One would think Mahmoud Maawad, a 29-year-old illegal immigrant from Egypt living in Memphis, Tenn., would lay low and stay out of trouble. But no, he defiantly did just the opposite.
He used a fake Social Security number to open a bank account, arrange for household utilities, and enroll at the University of Memphis business school. He worked off-the-books at a convenience store and in early 2005 sold alcohol to a minor, for which he was arrested. And then, in mid-2005, he ordered US$3,300 worth of airline-related goods from Sporty's Pilot Shop, including such items as an airline pilot's uniform, a flight gear bag, a radio communications handbook, and an instructional DVD titled "How an Airline Captain Should Look and Act."
To top it off, he placed the order on an overdrawn credit card.
Sporty's, not surprisingly, informed the FBI about Mr. Maawad's order and federal agents searched his apartment in September. There they found flight simulation software and detailed information on Memphis International Airport. Mr. Maawad was then indicted for wire fraud and fraudulent use of a Social Security number.
While it's far from established that Maawad had terrorism on his mind, his actions are sufficiently suspicious to enroll him as an honorary member in my newly created "Stupid Terrorists Club." He joins plenty of others.
Mohammed Salameh, the terrorist who returned to the rental agency in 1993 to retrieve the $400 deposit he had paid on a truck subsequently used to blow up the World Trade Center. His penny-pinching lead to his own capture and that of several other bombers.
Zacarias Moussaoui, thought to have been the would-be 20th hijacker of the September 11, 2001, attacks, was sitting in jail on that date because his disheveled and impoverished appearance at a flight instruction school was so discordant ("there's really something wrong with this guy") that two of its staff phoned the FBI. In April 2005, Moussaoui pleaded guilty to six counts of conspiracy to commit terrorism.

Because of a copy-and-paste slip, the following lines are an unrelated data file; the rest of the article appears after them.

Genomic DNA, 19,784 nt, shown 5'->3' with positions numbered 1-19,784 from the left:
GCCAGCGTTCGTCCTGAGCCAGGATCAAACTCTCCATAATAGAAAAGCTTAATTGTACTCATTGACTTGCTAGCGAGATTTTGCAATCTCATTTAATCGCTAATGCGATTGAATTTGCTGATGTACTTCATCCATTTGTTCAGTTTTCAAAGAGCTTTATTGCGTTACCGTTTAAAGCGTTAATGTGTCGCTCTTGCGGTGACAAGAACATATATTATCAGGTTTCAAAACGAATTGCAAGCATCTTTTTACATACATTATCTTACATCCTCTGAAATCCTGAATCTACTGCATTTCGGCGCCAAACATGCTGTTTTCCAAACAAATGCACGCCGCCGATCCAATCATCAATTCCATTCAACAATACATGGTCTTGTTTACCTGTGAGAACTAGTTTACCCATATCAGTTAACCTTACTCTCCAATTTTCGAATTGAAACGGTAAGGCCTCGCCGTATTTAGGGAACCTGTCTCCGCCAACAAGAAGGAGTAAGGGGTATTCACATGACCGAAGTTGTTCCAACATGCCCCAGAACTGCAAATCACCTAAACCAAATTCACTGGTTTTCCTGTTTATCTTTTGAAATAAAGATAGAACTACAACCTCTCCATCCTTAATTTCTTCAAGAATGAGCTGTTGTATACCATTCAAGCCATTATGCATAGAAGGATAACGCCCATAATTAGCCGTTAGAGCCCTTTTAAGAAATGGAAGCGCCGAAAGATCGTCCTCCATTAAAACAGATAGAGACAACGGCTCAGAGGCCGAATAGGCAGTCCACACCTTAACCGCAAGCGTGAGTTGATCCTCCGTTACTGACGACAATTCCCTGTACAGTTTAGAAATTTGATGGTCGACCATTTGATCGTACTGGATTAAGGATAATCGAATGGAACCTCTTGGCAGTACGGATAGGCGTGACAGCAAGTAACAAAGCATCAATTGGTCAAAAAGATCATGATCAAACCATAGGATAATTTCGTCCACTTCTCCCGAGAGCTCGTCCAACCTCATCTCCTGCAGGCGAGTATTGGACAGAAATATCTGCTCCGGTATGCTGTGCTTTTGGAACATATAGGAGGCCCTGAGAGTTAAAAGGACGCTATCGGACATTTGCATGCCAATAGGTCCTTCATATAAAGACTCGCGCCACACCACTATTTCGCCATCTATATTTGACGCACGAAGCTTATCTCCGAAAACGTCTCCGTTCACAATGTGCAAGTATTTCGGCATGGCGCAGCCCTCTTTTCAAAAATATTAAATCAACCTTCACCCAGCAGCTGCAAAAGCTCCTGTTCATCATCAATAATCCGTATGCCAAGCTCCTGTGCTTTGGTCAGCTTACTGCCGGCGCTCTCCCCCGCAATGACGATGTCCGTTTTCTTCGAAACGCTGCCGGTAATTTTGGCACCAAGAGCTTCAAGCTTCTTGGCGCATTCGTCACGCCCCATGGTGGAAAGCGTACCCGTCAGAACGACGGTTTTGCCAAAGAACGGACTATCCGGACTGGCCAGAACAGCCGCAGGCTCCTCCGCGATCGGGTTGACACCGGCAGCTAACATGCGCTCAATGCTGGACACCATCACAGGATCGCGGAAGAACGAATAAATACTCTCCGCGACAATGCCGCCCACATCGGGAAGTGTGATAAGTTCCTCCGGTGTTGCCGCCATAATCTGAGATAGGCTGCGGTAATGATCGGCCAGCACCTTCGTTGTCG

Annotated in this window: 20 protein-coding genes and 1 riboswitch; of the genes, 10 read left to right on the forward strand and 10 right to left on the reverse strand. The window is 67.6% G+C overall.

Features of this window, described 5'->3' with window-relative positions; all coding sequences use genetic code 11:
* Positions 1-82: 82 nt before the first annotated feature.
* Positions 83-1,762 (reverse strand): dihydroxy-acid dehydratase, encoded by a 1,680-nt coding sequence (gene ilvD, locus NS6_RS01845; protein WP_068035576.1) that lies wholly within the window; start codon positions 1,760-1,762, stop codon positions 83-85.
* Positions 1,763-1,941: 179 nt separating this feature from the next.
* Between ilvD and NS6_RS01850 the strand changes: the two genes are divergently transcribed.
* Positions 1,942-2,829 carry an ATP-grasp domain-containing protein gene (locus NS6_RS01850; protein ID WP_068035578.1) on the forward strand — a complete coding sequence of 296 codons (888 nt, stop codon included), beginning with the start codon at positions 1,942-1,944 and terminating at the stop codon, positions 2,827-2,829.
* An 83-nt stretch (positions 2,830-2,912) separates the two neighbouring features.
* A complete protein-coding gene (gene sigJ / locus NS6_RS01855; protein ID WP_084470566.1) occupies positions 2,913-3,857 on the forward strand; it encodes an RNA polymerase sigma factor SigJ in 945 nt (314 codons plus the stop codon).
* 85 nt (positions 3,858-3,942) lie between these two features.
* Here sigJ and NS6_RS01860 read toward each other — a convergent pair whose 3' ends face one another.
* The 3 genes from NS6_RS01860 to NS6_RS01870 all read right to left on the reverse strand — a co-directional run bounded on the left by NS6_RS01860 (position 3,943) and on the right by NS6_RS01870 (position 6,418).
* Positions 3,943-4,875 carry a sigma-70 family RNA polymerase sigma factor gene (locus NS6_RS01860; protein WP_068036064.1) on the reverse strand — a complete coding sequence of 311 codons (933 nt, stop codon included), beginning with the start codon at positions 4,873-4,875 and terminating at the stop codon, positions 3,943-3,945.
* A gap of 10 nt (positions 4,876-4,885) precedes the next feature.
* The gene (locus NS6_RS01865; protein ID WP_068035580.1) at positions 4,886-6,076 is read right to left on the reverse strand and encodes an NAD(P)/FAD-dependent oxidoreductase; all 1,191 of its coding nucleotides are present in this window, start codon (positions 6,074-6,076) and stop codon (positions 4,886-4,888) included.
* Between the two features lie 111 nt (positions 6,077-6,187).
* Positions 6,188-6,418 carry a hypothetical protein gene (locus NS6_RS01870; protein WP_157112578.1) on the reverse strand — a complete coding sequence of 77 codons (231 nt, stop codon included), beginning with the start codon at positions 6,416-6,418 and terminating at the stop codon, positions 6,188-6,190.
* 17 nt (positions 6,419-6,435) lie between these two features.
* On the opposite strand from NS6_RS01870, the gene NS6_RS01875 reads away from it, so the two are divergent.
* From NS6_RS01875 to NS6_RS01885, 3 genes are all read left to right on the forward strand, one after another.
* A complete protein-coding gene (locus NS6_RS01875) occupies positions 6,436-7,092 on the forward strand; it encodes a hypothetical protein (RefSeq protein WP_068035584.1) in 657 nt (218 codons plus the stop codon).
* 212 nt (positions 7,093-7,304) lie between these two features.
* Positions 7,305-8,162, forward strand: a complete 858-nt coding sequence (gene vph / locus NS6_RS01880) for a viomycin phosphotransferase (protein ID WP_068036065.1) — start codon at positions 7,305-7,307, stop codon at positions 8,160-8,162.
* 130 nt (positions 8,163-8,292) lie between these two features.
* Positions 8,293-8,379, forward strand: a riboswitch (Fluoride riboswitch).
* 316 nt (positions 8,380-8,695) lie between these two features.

Michael Wagner, an African-American convert to Islam associated with Al-Qaeda, did not wear a seat belt and that got him stopped by the police in July 2004 near Council Bluffs, Iowa. His car contained "flight training manuals and a simulator, documents in Arabic, bulletproof vests and night-vision goggles, a night-vision scope for a rifle, a telescope, a 9mm semiautomatic pistol and hundreds of rounds of ammunition."
Zaynab Khadr, accused by Canadian authorities of having "willingly participated and contributed both directly and indirectly towards enhancing the ability of Al Qaeda to facilitate its criminal activities," returned to Canada in February with a computer chock full of documents that the authorities say "provide insights into the tactics, techniques and procedures" of Al-Qaeda and other groups.
Sami Ibrahim Isa Abdel Hadi, 39, was stopped in May for tailgating in Ridgefield Park, N.J. When a police officer called in Abdel Hadi's North Carolina license plates, he learned that Abdel Hadi had been ordered deported to Brazil in December 2001 and is listed in the FBI's National Crime Information Center database. Even more alarmingly, he had a valid temporary identity card permitting him to paint the George Washington Bridge (a high-profile potential terrorist target).
When an accused Los Angeles terror gang, the Assembly of Authentic Islam, needed money for arms, it robbed gas stations rather than obtain funds legally. One of its holdup artists dropped a mobile phone during a June robbery, which the police retrieved and used to unravel the plot and arrest the conspirators.
Other famous dumb terrorists include Yu Kikumura, a member of the Japanese Red Army whose odd behavior prompted a search of his car at a New Jersey Turnpike rest stop in April 1988, turning up three powerful bombs. Or Timothy McVeigh, apprehended in April 1995 after bombing the Oklahoma City federal building that killed 168 people, because his car lacked a license plate.